Mold is a natural part of our environment. It is in every breath of air we breathe and every part of our homes, businesses, and lives. The mere presence of mold in our environment is normal! In fact, unless you are in a scientifically controlled laboratory setting, it is impossible to have a “zero” or “mold-free” space, inside or out.
What is not normal is having it grow in the indoor environment. Since mold is a naturally occurring living organism, it is virtually impossible to remove entirely; thereby a correct scale would be Acceptable or Elevated levels of mold. Acceptable levels are at which humans will not experience adverse effects. Elevated levels at any amount require immediate attention. Children, those with chronic conditions (such as COPD) and the elderly are especially affected by mold exposure.
“Molds produce allergens (substances that can cause allergic reactions), irritants, and in some cases, potentially toxic substances (mycotoxins). Inhaling or touching mold or mold spores may cause allergic reactions in sensitive individuals. Allergic responses include hay fever-type symptoms, such as sneezing, runny nose, red eyes, and skin rash (dermatitis). Allergic reactions to mold are common. They can be immediate or delayed. Molds can also cause asthma attacks in people with asthma who are allergic to mold. In addition, mold exposure can irritate the eyes, skin, nose, throat, and lungs of both mold-allergic and non-allergic people. Symptoms other than the allergic and irritant types are not commonly reported as a result of inhaling mold. Research on mold and health effects is ongoing.” (epa.gov)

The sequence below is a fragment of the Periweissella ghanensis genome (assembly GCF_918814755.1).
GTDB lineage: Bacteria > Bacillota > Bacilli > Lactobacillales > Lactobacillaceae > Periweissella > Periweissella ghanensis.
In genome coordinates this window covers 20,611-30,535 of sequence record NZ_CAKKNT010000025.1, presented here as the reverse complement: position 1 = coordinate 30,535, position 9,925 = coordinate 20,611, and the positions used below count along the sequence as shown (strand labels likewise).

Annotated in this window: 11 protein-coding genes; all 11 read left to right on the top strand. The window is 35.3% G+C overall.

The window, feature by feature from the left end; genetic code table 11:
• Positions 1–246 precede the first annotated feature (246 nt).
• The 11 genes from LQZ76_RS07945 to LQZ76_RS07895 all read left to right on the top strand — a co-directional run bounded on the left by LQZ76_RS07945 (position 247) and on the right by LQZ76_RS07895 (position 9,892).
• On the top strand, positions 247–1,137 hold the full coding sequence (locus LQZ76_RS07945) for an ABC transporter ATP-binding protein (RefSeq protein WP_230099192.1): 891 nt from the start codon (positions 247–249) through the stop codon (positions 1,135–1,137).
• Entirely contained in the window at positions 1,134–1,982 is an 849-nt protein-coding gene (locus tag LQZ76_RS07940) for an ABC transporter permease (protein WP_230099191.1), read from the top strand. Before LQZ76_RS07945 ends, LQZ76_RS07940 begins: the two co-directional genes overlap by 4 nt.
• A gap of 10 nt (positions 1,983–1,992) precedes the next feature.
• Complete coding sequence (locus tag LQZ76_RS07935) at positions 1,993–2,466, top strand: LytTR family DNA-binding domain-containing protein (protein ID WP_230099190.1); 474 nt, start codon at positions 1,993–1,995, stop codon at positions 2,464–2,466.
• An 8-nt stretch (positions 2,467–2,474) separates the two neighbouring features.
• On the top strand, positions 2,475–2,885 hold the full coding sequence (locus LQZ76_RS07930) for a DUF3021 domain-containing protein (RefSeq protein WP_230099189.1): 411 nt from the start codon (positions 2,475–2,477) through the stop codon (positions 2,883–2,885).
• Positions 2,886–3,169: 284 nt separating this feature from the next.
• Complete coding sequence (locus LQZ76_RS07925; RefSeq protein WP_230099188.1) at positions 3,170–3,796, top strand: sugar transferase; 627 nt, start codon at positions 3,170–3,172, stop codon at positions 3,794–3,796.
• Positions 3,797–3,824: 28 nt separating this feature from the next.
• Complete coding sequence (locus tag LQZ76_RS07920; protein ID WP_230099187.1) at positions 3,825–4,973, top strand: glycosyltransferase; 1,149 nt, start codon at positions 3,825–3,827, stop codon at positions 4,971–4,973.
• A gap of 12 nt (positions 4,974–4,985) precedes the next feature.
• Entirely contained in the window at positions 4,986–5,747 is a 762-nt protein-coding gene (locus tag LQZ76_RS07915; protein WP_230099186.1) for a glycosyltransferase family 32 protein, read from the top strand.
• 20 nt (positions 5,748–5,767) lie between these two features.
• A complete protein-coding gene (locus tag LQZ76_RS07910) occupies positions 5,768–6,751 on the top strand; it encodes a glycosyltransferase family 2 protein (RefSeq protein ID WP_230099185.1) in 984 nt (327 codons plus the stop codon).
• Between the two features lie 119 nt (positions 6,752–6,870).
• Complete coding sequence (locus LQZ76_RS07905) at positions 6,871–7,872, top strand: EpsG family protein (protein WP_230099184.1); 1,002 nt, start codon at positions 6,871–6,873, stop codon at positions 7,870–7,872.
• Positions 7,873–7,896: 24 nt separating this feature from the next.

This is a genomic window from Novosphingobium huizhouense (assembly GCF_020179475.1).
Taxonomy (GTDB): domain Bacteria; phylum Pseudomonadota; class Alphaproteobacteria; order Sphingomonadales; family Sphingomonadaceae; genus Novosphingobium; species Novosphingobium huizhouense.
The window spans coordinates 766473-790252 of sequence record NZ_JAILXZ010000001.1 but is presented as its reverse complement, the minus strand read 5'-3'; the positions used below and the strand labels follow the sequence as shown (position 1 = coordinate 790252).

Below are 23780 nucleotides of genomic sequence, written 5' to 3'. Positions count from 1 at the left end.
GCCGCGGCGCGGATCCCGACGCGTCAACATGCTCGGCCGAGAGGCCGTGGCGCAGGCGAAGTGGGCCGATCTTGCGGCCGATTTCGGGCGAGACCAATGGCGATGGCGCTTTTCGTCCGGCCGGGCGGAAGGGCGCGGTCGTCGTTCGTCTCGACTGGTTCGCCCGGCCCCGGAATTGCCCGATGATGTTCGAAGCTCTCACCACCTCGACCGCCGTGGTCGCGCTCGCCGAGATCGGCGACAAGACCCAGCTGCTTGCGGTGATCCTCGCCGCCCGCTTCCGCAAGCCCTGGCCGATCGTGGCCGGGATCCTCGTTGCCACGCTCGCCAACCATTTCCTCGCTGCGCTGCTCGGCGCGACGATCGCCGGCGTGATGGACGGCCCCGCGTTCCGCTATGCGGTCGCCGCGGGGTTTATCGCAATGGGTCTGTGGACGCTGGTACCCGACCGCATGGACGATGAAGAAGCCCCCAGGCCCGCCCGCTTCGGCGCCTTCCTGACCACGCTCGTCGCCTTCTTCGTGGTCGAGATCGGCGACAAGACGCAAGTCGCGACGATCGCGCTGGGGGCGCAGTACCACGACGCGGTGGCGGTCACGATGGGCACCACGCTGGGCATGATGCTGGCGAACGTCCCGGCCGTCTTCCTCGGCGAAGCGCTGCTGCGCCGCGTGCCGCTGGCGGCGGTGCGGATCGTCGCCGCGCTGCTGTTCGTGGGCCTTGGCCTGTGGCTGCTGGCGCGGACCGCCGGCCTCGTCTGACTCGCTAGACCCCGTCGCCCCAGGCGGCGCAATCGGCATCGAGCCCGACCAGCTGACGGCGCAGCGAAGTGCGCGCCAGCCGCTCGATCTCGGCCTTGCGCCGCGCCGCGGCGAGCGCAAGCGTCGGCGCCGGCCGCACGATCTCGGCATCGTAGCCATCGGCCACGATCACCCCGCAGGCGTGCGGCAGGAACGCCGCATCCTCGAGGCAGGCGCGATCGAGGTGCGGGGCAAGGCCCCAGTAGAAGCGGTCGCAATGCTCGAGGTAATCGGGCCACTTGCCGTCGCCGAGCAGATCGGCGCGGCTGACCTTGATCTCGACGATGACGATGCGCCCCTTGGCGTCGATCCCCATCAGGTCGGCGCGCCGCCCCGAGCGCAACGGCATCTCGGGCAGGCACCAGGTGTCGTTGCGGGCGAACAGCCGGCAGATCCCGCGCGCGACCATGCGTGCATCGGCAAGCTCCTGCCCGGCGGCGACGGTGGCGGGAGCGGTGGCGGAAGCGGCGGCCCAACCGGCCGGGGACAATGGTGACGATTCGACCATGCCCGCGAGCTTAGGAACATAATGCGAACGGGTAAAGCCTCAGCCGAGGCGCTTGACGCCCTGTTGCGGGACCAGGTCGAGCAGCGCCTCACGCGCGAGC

You may wonder why mold remediation has become necessary in recent years. There are actually several factors. Awareness has increased, and health conditions not previously understood have now been attributed to mold exposure and building techniques have changed. Buildings that were constructed “loose” in years past have now become the energy efficient (“tight”) buildings we know today. Building materials have also changed, allowing more cellulosic materials to be used. These factors, along with way we use our homes sometimes contribute to increased moisture levels, creating a perfect environment for mold to grow.